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Volume 20 No. 46
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Kings’ retail sales highlight Staples Center’s wild weekend

Staples Center, propelled by record sales of Los Angeles Kings merchandise, generated about $3.4 million in food and retail sales during one of the busiest four-day stretches in arena history.

From May 17 to May 20, the Los Angeles facility played host to six NBA and NHL playoff games, including the Kings’ Western Conference Finals games against Phoenix on Thursday and Sunday.

Jerseys and other Kings merchandise was flying out of Staples Center.
The sale of Kings merchandise, strengthened by special-edition playoff items, produced a team record per cap of $11.39 for Game 3 of the series on May 17, said Lee Zeidman, Staples Center’s senior vice president and general manager. With attendance of 18,402, gross retail sales were about $210,000 at Team LA Store and other souvenir stands, including a portable kiosk set up at L.A. Live, the entertainment district across the street.

For Game 4 on May 20, gross retail sales were just short of $180,000, resulting in a per cap of $9.79 from a crowd of 18,367.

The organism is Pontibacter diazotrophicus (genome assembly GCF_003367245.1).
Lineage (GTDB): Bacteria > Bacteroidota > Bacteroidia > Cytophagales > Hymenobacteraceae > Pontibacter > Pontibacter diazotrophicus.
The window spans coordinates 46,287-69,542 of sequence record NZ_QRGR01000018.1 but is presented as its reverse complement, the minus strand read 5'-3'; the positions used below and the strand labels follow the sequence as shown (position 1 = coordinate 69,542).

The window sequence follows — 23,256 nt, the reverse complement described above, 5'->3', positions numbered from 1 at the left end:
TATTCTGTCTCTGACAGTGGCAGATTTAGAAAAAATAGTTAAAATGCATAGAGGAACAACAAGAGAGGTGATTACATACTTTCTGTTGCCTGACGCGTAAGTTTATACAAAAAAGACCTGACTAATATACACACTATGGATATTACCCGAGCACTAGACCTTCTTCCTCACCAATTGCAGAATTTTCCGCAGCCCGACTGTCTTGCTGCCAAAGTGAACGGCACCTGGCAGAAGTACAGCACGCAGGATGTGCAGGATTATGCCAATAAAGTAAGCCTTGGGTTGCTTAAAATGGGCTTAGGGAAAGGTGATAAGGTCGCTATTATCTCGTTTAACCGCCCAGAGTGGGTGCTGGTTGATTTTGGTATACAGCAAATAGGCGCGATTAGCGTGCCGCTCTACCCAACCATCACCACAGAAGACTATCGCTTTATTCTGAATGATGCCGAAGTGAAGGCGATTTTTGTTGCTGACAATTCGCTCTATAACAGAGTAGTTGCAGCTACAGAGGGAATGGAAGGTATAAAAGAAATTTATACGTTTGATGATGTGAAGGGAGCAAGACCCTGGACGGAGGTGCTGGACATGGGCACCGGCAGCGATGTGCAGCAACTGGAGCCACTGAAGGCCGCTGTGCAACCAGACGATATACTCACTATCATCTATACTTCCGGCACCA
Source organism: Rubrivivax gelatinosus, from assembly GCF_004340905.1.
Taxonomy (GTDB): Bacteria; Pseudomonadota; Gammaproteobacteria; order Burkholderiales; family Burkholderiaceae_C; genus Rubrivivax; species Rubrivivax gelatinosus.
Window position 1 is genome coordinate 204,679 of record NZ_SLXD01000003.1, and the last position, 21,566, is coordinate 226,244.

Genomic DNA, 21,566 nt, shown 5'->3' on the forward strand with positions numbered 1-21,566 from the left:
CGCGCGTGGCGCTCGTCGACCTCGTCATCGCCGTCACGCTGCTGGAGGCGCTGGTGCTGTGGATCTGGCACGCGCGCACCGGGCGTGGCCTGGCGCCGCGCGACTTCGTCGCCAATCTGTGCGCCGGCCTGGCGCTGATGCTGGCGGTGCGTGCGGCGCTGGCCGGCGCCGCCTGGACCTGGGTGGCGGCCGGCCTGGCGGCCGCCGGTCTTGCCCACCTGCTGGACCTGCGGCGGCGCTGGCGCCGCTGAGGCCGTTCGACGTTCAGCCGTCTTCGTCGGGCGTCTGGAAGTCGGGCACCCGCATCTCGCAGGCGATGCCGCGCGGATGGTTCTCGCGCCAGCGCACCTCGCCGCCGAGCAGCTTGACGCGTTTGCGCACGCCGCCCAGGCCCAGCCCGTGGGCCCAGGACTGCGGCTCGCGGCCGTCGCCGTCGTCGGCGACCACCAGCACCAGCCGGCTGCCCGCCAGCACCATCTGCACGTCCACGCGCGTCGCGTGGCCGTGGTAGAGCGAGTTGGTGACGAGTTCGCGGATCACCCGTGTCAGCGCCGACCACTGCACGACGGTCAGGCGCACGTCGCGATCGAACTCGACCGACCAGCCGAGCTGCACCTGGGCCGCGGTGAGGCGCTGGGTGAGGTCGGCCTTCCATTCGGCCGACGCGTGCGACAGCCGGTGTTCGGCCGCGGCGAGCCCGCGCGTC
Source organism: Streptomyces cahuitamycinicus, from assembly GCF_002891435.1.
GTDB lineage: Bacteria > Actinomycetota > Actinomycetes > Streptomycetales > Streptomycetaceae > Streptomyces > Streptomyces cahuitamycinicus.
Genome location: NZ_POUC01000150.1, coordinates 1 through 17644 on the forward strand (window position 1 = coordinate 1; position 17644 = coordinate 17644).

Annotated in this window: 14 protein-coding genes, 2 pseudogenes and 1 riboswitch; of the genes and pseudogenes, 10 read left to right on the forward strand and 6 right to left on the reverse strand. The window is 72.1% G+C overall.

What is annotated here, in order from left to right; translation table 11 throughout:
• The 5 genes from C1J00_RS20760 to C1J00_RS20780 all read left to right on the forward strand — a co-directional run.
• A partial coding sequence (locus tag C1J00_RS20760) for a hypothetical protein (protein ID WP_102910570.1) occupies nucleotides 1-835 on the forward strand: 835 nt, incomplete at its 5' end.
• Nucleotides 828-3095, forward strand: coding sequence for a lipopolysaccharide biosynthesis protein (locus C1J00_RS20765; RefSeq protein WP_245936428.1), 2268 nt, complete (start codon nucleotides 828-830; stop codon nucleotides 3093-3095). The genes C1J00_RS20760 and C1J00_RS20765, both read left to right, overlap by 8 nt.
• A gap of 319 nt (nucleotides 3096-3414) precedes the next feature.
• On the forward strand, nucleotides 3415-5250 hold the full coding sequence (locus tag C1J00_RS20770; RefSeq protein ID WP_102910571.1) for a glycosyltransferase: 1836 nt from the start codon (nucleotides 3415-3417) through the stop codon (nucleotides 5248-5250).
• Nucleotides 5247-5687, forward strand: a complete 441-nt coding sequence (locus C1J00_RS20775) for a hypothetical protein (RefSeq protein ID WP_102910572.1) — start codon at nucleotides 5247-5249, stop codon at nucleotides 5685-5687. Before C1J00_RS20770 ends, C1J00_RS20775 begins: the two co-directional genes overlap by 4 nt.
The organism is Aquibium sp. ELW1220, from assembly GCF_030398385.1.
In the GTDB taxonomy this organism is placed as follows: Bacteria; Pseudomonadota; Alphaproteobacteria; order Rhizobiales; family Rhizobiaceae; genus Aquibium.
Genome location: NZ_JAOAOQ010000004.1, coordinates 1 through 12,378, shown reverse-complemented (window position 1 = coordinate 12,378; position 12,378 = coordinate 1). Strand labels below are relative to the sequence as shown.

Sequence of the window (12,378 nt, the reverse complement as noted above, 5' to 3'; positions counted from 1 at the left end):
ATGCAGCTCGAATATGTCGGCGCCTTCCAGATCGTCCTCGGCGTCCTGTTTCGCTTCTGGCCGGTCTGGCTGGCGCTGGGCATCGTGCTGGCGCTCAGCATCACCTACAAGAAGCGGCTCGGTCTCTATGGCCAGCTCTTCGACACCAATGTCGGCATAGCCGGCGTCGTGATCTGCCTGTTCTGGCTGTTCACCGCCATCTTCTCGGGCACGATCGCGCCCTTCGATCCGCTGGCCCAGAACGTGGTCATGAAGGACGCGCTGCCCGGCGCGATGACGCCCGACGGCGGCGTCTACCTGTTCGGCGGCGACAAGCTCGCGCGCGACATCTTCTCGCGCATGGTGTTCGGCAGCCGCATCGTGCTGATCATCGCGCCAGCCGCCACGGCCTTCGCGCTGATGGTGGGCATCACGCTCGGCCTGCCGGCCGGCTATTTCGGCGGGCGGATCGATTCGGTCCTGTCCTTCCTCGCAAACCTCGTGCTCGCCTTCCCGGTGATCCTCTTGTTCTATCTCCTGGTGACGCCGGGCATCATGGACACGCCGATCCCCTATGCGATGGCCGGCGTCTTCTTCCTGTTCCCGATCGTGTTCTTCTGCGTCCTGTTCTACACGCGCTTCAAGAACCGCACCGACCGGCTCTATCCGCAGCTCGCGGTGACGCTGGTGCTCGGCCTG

The arena merchandise numbers were “through the roof” compared with the typical $3 to $5 per caps at a regular-season Kings game, according to Zeidman.

The Kings’ retail per caps could have been higher had they closed out the Coyotes in Game 4. AEG Merchandising, sister company of AEG Facilities, the arena’s operator, runs the venue’s Team LA Store, and “we were ready to roll out the Stanley Cup Final stuff,” Zeidman said. Instead, the Coyotes won Game 4 before the Kings finished them off in Game 5 in Arizona.

The NBA Lakers continue to hold Staples Center’s record for single-game merchandise sales, establishing a $22.28 per cap for Game 7 of the 2010 NBA Finals.

Over the six events, Levy Restaurants, the arena’s food provider, reported per caps consistently topping $20 for general concessions and premium dining.

Game 4 of the Lakers’ series with Oklahoma City on May 19 produced total food and beverage sales of about $438,000, resulting in a $23.05 per cap from attendance of 18,997. The per caps were $4 to $5 higher than a regular-season game, Zeidman said.

The multiple arena changeovers extended to Team LA Store, which had to quickly shift merchandise back and forth depending on the event. AEG plans to upgrade store displays with movable walls to more efficiently manage those displays. Those improvements should save AEG six figures in labor costs over the course of the NBA and NHL seasons, Zeidman said.